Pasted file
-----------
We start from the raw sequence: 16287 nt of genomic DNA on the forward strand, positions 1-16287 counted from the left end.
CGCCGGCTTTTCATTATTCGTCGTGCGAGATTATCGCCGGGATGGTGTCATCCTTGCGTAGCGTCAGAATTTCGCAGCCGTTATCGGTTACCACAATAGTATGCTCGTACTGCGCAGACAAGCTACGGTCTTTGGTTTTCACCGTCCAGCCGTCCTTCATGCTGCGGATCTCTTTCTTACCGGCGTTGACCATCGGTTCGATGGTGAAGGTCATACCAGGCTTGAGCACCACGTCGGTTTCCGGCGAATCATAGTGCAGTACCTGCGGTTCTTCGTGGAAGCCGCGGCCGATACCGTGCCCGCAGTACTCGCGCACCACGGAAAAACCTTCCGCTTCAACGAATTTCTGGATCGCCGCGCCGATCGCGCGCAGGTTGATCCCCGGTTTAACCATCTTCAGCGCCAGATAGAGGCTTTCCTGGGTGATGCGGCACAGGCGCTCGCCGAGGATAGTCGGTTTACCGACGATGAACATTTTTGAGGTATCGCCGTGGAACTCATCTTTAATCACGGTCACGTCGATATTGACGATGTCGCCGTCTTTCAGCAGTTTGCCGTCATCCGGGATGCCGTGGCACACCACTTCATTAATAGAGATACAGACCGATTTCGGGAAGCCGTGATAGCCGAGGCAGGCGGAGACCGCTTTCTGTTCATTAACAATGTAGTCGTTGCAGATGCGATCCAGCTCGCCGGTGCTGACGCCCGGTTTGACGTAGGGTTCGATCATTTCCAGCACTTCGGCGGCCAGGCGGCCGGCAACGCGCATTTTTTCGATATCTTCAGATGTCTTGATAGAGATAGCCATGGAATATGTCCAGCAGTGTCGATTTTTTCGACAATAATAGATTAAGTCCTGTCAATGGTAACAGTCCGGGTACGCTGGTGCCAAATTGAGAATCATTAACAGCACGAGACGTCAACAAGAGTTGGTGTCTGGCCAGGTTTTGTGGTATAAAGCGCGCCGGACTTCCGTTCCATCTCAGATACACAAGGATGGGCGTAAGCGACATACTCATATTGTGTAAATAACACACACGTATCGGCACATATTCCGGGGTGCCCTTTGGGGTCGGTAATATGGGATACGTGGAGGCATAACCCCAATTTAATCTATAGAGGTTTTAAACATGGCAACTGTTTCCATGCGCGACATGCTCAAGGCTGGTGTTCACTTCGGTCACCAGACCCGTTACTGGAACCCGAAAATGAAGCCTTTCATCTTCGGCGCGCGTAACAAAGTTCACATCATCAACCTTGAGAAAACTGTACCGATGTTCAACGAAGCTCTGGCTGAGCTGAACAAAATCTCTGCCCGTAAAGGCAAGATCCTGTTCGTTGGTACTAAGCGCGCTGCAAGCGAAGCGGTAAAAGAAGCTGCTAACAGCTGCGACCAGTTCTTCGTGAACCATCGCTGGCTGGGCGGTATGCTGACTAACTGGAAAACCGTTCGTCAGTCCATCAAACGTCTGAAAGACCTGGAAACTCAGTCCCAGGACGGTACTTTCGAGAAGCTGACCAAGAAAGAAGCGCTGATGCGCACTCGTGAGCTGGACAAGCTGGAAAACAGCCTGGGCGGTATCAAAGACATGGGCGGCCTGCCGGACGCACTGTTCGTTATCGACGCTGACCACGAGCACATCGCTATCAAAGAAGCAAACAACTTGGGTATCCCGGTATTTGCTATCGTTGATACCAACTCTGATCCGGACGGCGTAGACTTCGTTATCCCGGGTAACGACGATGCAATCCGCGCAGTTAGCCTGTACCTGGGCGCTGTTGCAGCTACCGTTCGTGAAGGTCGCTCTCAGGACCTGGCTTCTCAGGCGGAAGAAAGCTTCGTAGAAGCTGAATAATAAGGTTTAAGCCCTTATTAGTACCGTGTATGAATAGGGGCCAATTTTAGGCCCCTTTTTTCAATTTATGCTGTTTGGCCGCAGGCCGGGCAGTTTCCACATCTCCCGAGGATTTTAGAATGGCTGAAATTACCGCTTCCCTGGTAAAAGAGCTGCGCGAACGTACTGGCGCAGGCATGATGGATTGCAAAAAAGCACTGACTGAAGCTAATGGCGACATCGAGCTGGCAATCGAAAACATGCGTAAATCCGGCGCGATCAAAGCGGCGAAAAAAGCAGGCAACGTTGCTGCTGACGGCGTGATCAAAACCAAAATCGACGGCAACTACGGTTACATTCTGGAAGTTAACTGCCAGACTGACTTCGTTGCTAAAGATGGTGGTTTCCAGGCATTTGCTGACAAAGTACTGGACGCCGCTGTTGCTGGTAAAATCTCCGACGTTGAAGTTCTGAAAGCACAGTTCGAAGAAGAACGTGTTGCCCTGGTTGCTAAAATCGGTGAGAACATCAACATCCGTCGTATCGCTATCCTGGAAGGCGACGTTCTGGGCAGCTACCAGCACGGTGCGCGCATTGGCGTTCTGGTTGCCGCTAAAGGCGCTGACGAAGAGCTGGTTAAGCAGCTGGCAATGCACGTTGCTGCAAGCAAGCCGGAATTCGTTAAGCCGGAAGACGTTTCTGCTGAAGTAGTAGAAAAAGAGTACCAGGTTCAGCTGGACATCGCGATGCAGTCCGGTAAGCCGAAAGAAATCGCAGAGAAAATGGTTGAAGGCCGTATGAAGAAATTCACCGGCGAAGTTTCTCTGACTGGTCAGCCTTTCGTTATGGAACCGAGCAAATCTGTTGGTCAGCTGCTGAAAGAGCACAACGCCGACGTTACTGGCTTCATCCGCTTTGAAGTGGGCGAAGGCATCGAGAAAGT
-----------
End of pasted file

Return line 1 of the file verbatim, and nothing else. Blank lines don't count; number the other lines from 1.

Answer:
We start from the raw sequence: 16287 nt of genomic DNA on the forward strand, positions 1-16287 counted from the left end.